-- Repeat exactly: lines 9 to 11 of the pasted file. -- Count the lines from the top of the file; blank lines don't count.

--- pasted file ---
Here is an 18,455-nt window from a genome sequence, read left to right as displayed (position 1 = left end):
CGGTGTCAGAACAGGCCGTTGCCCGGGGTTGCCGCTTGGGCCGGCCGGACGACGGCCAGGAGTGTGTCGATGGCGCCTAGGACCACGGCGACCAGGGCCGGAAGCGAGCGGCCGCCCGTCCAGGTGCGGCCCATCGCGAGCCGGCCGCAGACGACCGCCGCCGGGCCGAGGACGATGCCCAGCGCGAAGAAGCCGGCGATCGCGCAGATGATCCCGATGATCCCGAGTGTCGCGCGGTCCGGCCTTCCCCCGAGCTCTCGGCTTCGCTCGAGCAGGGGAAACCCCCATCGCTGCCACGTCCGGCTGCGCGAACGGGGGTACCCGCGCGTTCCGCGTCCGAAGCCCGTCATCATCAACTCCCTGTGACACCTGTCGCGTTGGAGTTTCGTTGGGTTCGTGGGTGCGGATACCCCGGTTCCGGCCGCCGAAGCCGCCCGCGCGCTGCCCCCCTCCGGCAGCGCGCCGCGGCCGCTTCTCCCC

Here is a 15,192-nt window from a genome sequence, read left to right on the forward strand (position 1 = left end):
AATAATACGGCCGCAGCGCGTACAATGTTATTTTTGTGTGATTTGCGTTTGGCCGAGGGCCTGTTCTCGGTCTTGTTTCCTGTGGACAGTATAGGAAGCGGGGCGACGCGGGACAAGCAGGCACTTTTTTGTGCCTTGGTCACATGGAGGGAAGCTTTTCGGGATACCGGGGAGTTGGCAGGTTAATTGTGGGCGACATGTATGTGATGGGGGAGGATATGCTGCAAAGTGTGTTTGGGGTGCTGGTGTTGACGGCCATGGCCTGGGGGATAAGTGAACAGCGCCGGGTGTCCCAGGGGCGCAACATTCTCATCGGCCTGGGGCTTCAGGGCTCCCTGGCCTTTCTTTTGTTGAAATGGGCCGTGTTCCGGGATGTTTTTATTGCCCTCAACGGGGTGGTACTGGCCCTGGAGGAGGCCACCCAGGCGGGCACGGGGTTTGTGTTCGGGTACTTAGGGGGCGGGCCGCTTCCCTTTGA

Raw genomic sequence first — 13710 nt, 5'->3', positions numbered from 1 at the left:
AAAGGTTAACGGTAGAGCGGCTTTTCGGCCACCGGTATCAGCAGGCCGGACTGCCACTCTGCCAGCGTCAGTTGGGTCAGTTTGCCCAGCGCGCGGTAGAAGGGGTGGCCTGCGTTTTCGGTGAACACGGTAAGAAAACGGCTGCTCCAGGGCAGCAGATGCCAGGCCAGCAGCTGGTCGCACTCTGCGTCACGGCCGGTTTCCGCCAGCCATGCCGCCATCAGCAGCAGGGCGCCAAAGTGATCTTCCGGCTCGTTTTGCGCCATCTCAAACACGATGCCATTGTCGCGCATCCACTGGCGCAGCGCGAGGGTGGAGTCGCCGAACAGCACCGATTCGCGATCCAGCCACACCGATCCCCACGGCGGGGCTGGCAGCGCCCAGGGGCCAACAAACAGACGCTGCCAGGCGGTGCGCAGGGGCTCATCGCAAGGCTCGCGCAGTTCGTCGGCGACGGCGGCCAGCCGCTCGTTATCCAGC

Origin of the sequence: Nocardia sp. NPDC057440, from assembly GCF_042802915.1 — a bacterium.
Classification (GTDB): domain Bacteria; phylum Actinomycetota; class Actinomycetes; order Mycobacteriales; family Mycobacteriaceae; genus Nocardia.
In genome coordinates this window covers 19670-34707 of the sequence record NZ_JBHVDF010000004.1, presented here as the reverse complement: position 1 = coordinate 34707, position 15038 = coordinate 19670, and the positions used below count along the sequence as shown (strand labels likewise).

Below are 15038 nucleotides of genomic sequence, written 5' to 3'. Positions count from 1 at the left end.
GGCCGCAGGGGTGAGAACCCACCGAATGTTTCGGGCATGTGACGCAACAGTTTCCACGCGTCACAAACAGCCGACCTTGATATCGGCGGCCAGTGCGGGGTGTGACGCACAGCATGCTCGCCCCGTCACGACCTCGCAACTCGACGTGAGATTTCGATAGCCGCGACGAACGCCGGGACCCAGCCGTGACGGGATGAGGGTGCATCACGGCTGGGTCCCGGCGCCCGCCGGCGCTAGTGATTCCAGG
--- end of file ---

In genome coordinates this window covers 19670-34707 of the sequence record NZ_JBHVDF010000004.1, presented here as the reverse complement: position 1 = coordinate 34707, position 15038 = coordinate 19670, and the positions used below count along the sequence as shown (strand labels likewise).

Below are 15038 nucleotides of genomic sequence, written 5' to 3'. Positions count from 1 at the left end.
GGCCGCAGGGGTGAGAACCCACCGAATGTTTCGGGCATGTGACGCAACAGTTTCCACGCGTCACAAACAGCCGACCTTGATATCGGCGGCCAGTGCGGGGTGTGACGCACAGCATGCTCGCCCCGTCACGACCTCGCAACTCGACGTGAGATTTCGATAGCCGCGACGAACGCCGGGACCCAGCCGTGACGGGATGAGGGTGCATCACGGCTGGGTCCCGGCGCCCGCCGGCGCTAGTGATTCCAGG